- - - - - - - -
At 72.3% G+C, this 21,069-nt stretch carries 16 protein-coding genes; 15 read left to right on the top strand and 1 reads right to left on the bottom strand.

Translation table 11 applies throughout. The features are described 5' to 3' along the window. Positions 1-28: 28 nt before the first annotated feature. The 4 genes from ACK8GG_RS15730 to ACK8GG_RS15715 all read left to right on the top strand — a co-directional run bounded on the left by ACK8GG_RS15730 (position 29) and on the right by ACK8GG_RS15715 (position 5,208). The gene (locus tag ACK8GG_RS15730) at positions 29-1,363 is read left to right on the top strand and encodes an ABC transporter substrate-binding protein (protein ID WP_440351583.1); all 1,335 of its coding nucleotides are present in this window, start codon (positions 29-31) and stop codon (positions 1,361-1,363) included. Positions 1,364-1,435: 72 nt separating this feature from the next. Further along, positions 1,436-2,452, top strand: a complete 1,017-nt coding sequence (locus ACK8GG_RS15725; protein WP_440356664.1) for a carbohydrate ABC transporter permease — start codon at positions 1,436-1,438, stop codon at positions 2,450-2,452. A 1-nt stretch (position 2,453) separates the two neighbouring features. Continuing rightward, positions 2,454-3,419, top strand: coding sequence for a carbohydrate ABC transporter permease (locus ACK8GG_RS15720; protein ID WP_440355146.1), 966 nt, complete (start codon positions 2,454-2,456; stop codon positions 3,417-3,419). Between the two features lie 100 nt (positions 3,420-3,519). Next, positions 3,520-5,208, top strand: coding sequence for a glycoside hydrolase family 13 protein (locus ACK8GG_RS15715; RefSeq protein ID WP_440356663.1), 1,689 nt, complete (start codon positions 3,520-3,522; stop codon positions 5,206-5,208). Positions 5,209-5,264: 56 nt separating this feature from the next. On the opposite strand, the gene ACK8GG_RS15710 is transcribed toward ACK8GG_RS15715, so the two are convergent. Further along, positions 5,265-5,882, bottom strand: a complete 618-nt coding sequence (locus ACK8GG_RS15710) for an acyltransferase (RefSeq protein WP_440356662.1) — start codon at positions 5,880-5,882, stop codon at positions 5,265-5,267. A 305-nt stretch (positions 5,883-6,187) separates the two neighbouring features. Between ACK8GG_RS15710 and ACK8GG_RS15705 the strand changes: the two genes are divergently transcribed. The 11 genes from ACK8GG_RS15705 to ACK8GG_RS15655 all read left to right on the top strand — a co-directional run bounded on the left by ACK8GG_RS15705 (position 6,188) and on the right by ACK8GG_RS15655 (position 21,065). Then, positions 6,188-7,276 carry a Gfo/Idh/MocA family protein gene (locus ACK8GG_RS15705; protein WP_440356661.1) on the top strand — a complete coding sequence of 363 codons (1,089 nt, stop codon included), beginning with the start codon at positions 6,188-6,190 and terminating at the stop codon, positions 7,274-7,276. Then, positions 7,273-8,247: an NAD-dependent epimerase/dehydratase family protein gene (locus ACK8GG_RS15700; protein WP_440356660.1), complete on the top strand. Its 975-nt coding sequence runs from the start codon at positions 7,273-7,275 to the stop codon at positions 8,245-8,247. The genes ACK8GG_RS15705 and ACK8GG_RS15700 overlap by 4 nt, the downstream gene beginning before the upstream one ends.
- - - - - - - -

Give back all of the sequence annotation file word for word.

At 72.3% G+C, this 21,069-nt stretch carries 16 protein-coding genes; 15 read left to right on the top strand and 1 reads right to left on the bottom strand.

Translation table 11 applies throughout. The features are described 5' to 3' along the window. Positions 1-28: 28 nt before the first annotated feature. The 4 genes from ACK8GG_RS15730 to ACK8GG_RS15715 all read left to right on the top strand — a co-directional run bounded on the left by ACK8GG_RS15730 (position 29) and on the right by ACK8GG_RS15715 (position 5,208). The gene (locus tag ACK8GG_RS15730) at positions 29-1,363 is read left to right on the top strand and encodes an ABC transporter substrate-binding protein (protein ID WP_440351583.1); all 1,335 of its coding nucleotides are present in this window, start codon (positions 29-31) and stop codon (positions 1,361-1,363) included. Positions 1,364-1,435: 72 nt separating this feature from the next. Further along, positions 1,436-2,452, top strand: a complete 1,017-nt coding sequence (locus ACK8GG_RS15725; protein WP_440356664.1) for a carbohydrate ABC transporter permease — start codon at positions 1,436-1,438, stop codon at positions 2,450-2,452. A 1-nt stretch (position 2,453) separates the two neighbouring features. Continuing rightward, positions 2,454-3,419, top strand: coding sequence for a carbohydrate ABC transporter permease (locus ACK8GG_RS15720; protein ID WP_440355146.1), 966 nt, complete (start codon positions 2,454-2,456; stop codon positions 3,417-3,419). Between the two features lie 100 nt (positions 3,420-3,519). Next, positions 3,520-5,208, top strand: coding sequence for a glycoside hydrolase family 13 protein (locus ACK8GG_RS15715; RefSeq protein ID WP_440356663.1), 1,689 nt, complete (start codon positions 3,520-3,522; stop codon positions 5,206-5,208). Positions 5,209-5,264: 56 nt separating this feature from the next. On the opposite strand, the gene ACK8GG_RS15710 is transcribed toward ACK8GG_RS15715, so the two are convergent. Further along, positions 5,265-5,882, bottom strand: a complete 618-nt coding sequence (locus ACK8GG_RS15710) for an acyltransferase (RefSeq protein WP_440356662.1) — start codon at positions 5,880-5,882, stop codon at positions 5,265-5,267. A 305-nt stretch (positions 5,883-6,187) separates the two neighbouring features. Between ACK8GG_RS15710 and ACK8GG_RS15705 the strand changes: the two genes are divergently transcribed. The 11 genes from ACK8GG_RS15705 to ACK8GG_RS15655 all read left to right on the top strand — a co-directional run bounded on the left by ACK8GG_RS15705 (position 6,188) and on the right by ACK8GG_RS15655 (position 21,065). Then, positions 6,188-7,276 carry a Gfo/Idh/MocA family protein gene (locus ACK8GG_RS15705; protein WP_440356661.1) on the top strand — a complete coding sequence of 363 codons (1,089 nt, stop codon included), beginning with the start codon at positions 6,188-6,190 and terminating at the stop codon, positions 7,274-7,276. Then, positions 7,273-8,247: an NAD-dependent epimerase/dehydratase family protein gene (locus ACK8GG_RS15700; protein WP_440356660.1), complete on the top strand. Its 975-nt coding sequence runs from the start codon at positions 7,273-7,275 to the stop codon at positions 8,245-8,247. The genes ACK8GG_RS15705 and ACK8GG_RS15700 overlap by 4 nt, the downstream gene beginning before the upstream one ends.